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One Belgian dies each day from euthanasia procedures

Published on 21/04/2005

21 April 2005

BRUSSELS – About one person dies from euthanasia every day in Belgium, a government body monitoring the controversial medical practice has revealed.

The Federal Control and Evaluation Commission for Euthanasia was established in September 2002 when a law was introduced on the decriminalisation of euthanasia in Belgium.

In an initial report after its first 15 months of existence, the Commission registered some 259 cases of euthanasia. This translates into an average of 20 cases of euthanasia per month.

The Commission now counts an average of 30 registered cases of euthanasia per month, French-language daily La Libre Belgique reported Thursday.

But this does not necessarily mean that there has been an actual increase in deaths by euthanasia.

Each case of euthanasia must, in theory, be subjected to a registration document sent by the physician to the Commission. But many are still reluctant to take this step, and not all cases of euthanasia are declared.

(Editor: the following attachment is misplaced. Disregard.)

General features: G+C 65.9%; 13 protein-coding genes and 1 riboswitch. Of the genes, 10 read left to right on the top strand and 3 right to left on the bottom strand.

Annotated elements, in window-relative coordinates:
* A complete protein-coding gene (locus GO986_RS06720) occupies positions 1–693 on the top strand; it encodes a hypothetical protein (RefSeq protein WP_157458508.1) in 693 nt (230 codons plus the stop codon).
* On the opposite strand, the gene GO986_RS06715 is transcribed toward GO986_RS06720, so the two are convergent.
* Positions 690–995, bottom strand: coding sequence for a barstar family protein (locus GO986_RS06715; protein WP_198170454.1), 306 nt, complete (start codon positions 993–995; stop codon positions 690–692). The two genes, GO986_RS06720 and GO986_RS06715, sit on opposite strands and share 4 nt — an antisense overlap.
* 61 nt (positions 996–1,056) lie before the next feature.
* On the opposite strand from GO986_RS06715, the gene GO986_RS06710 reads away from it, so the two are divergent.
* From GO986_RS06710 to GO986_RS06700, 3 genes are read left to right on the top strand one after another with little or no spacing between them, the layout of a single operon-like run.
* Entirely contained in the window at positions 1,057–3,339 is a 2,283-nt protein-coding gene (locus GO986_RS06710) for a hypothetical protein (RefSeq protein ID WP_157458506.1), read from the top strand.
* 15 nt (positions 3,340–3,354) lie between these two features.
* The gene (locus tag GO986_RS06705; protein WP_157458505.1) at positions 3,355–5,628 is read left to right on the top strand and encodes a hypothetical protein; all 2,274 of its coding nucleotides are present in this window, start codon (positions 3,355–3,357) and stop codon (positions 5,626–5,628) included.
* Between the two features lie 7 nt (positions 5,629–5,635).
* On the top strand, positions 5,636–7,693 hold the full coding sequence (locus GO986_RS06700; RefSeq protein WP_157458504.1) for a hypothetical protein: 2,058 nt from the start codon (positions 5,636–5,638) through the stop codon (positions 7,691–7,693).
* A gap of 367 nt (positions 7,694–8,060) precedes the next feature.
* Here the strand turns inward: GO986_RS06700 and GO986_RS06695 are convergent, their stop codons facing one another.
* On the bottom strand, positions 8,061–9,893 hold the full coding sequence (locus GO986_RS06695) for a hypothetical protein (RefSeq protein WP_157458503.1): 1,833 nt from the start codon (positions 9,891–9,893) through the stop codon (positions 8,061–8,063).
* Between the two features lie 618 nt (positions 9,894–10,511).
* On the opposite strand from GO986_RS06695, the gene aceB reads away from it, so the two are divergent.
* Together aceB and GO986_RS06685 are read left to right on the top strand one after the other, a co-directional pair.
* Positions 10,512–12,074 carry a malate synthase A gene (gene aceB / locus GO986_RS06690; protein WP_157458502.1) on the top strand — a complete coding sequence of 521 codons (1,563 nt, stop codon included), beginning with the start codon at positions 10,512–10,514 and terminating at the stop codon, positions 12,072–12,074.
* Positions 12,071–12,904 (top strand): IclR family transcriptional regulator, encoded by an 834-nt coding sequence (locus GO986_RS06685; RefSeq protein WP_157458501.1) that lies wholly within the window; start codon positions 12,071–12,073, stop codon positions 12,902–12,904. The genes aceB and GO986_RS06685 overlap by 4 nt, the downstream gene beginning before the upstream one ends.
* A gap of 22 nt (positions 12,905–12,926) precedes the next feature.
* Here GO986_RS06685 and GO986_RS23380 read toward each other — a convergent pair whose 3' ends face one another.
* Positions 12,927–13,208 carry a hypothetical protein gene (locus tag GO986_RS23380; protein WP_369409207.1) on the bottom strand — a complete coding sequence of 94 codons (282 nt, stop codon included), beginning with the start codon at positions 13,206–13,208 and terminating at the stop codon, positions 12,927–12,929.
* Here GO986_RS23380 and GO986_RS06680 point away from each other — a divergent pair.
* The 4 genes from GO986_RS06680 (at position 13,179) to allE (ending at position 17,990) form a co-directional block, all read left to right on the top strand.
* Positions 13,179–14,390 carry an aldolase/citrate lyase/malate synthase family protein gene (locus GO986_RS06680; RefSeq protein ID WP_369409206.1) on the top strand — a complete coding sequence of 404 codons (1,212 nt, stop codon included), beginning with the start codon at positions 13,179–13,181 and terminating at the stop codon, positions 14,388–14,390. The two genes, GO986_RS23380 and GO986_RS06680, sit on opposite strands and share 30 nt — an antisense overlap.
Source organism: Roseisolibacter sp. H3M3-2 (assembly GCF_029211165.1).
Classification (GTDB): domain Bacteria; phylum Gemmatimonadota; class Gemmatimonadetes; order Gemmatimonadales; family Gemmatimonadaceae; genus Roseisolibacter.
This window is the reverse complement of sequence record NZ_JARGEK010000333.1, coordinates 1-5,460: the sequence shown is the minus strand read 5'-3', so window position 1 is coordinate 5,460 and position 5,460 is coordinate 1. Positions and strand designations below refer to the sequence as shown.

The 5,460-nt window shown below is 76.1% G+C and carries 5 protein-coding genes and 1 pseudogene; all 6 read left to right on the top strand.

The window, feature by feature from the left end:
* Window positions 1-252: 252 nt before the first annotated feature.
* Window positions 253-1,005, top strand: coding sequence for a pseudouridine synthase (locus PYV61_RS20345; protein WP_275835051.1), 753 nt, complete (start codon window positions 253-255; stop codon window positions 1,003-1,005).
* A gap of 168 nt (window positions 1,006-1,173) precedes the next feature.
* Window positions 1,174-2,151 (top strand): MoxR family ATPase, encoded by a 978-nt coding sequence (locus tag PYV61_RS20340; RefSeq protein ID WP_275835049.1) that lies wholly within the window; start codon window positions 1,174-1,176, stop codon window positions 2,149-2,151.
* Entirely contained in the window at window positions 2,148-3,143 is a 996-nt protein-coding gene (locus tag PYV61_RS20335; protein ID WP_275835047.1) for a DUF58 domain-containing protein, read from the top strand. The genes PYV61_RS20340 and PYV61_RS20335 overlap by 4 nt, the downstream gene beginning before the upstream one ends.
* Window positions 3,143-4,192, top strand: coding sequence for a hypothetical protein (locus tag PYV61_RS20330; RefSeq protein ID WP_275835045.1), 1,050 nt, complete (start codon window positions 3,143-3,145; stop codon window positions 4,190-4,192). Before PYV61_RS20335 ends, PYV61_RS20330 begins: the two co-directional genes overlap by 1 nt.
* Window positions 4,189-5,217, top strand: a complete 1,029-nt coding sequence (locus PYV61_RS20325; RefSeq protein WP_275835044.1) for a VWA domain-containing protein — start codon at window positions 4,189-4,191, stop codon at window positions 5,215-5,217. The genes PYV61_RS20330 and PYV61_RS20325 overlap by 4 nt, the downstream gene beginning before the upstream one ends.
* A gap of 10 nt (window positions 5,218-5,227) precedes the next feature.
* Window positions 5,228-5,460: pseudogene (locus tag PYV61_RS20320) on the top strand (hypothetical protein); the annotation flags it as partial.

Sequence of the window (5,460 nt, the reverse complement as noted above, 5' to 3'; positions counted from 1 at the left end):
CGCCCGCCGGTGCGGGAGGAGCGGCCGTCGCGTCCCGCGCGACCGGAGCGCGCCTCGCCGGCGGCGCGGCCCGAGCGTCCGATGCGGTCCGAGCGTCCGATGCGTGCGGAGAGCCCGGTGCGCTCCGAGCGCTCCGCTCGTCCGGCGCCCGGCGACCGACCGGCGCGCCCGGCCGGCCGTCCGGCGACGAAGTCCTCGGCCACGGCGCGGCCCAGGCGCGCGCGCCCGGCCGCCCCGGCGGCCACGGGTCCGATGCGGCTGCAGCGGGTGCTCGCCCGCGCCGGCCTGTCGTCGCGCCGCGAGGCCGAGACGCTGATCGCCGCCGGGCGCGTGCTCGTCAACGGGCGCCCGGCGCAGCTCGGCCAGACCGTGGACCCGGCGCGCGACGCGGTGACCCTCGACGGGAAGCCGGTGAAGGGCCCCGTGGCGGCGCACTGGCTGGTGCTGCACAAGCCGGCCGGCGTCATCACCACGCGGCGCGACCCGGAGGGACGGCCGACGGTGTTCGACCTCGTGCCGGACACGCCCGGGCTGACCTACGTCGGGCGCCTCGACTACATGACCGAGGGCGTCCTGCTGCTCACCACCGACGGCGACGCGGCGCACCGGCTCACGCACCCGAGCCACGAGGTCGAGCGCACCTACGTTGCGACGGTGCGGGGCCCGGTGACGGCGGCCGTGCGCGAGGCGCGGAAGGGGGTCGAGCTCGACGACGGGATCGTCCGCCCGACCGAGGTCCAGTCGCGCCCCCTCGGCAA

Such bureaucratic burdens that can stall the process and prolong patient suffering are frowned upon by some doctors. Others may still fear future legal recriminations if the fledgling law were to be changed.

Some 80 percent of cases are reportedly recorded in Dutch-speaking Flanders, compared to a 20 percent in French-speaking Wallonia.

The reason for this difference is anyone’s guess.

One reason could be that a group of some 200 general practitioners and hospital physicians called LEIFartsen exists in Flanders to advise colleagues on end-of-life care for patients.

Initial hesitance in reporting a specific medical practice was also observed in Belgium in the early 1990s, after abortion had been partially decriminalised.

About 60 percent of euthanasia deaths in Belgium are administered in hospitals, while the rest generally occur at patients’ homes.

[Copyright Expatica 2005]

Subject : Belgian news